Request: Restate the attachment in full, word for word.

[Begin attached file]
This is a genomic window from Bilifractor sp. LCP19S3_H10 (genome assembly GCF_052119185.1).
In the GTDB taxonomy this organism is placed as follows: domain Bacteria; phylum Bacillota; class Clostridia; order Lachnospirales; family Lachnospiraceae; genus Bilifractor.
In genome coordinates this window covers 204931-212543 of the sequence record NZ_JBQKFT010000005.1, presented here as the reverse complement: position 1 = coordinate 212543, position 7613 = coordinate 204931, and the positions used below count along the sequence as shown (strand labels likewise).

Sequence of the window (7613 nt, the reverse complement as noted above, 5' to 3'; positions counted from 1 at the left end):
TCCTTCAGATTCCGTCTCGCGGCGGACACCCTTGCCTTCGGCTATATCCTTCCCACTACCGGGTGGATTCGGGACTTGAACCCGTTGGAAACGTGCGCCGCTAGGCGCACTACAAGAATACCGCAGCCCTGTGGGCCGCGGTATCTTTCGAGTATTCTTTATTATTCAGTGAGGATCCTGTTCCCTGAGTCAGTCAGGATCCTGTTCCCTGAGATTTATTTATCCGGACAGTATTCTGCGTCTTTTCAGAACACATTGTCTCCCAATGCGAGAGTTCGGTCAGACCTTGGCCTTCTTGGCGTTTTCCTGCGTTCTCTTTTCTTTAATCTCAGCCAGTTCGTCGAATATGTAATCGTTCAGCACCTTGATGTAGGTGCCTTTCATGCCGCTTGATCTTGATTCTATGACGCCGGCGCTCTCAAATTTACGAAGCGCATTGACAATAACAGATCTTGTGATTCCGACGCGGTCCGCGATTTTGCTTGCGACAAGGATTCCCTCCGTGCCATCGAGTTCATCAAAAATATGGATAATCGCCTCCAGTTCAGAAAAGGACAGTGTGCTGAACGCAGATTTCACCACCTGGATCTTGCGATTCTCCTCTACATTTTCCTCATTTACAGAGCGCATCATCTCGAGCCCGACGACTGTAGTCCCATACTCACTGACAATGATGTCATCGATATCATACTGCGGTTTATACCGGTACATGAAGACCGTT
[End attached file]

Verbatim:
This is a genomic window from Bilifractor sp. LCP19S3_H10 (genome assembly GCF_052119185.1).
In the GTDB taxonomy this organism is placed as follows: domain Bacteria; phylum Bacillota; class Clostridia; order Lachnospirales; family Lachnospiraceae; genus Bilifractor.
In genome coordinates this window covers 204931-212543 of the sequence record NZ_JBQKFT010000005.1, presented here as the reverse complement: position 1 = coordinate 212543, position 7613 = coordinate 204931, and the positions used below count along the sequence as shown (strand labels likewise).

Sequence of the window (7613 nt, the reverse complement as noted above, 5' to 3'; positions counted from 1 at the left end):
TCCTTCAGATTCCGTCTCGCGGCGGACACCCTTGCCTTCGGCTATATCCTTCCCACTACCGGGTGGATTCGGGACTTGAACCCGTTGGAAACGTGCGCCGCTAGGCGCACTACAAGAATACCGCAGCCCTGTGGGCCGCGGTATCTTTCGAGTATTCTTTATTATTCAGTGAGGATCCTGTTCCCTGAGTCAGTCAGGATCCTGTTCCCTGAGATTTATTTATCCGGACAGTATTCTGCGTCTTTTCAGAACACATTGTCTCCCAATGCGAGAGTTCGGTCAGACCTTGGCCTTCTTGGCGTTTTCCTGCGTTCTCTTTTCTTTAATCTCAGCCAGTTCGTCGAATATGTAATCGTTCAGCACCTTGATGTAGGTGCCTTTCATGCCGCTTGATCTTGATTCTATGACGCCGGCGCTCTCAAATTTACGAAGCGCATTGACAATAACAGATCTTGTGATTCCGACGCGGTCCGCGATTTTGCTTGCGACAAGGATTCCCTCCGTGCCATCGAGTTCATCAAAAATATGGATAATCGCCTCCAGTTCAGAAAAGGACAGTGTGCTGAACGCAGATTTCACCACCTGGATCTTGCGATTCTCCTCTACATTTTCCTCATTTACAGAGCGCATCATCTCGAGCCCGACGACTGTAGTCCCATACTCACTGACAATGATGTCATCGATATCATACTGCGGTTTATACCGGTACATGAAGACCGTT